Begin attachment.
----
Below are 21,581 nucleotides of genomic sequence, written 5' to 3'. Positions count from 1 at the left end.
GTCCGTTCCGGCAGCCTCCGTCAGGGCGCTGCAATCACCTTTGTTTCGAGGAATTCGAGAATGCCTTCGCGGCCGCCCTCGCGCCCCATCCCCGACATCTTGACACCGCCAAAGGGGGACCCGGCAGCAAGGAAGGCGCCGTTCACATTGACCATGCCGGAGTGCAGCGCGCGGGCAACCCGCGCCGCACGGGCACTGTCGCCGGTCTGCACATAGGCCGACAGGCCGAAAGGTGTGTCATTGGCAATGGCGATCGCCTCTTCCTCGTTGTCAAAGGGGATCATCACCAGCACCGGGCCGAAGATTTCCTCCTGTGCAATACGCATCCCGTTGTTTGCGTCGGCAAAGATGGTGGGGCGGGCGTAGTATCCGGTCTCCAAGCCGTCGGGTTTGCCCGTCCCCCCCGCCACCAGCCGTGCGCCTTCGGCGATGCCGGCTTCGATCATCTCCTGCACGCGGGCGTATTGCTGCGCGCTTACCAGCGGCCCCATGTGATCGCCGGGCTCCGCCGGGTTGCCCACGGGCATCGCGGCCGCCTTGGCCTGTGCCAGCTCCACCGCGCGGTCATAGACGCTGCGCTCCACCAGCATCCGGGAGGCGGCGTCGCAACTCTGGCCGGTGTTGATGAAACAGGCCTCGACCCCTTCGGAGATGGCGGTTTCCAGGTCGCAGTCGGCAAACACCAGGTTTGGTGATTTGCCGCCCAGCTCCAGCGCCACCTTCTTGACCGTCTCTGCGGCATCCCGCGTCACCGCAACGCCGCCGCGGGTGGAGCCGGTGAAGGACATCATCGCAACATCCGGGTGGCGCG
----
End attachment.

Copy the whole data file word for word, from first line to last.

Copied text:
Below are 21,581 nucleotides of genomic sequence, written 5' to 3'. Positions count from 1 at the left end.
GTCCGTTCCGGCAGCCTCCGTCAGGGCGCTGCAATCACCTTTGTTTCGAGGAATTCGAGAATGCCTTCGCGGCCGCCCTCGCGCCCCATCCCCGACATCTTGACACCGCCAAAGGGGGACCCGGCAGCAAGGAAGGCGCCGTTCACATTGACCATGCCGGAGTGCAGCGCGCGGGCAACCCGCGCCGCACGGGCACTGTCGCCGGTCTGCACATAGGCCGACAGGCCGAAAGGTGTGTCATTGGCAATGGCGATCGCCTCTTCCTCGTTGTCAAAGGGGATCATCACCAGCACCGGGCCGAAGATTTCCTCCTGTGCAATACGCATCCCGTTGTTTGCGTCGGCAAAGATGGTGGGGCGGGCGTAGTATCCGGTCTCCAAGCCGTCGGGTTTGCCCGTCCCCCCCGCCACCAGCCGTGCGCCTTCGGCGATGCCGGCTTCGATCATCTCCTGCACGCGGGCGTATTGCTGCGCGCTTACCAGCGGCCCCATGTGATCGCCGGGCTCCGCCGGGTTGCCCACGGGCATCGCGGCCGCCTTGGCCTGTGCCAGCTCCACCGCGCGGTCATAGACGCTGCGCTCCACCAGCATCCGGGAGGCGGCGTCGCAACTCTGGCCGGTGTTGATGAAACAGGCCTCGACCCCTTCGGAGATGGCGGTTTCCAGGTCGCAGTCGGCAAACACCAGGTTTGGTGATTTGCCGCCCAGCTCCAGCGCCACCTTCTTGACCGTCTCTGCGGCATCCCGCGTCACCGCAACGCCGCCGCGGGTGGAGCCGGTGAAGGACATCATCGCAACATCCGGGTGGCGCG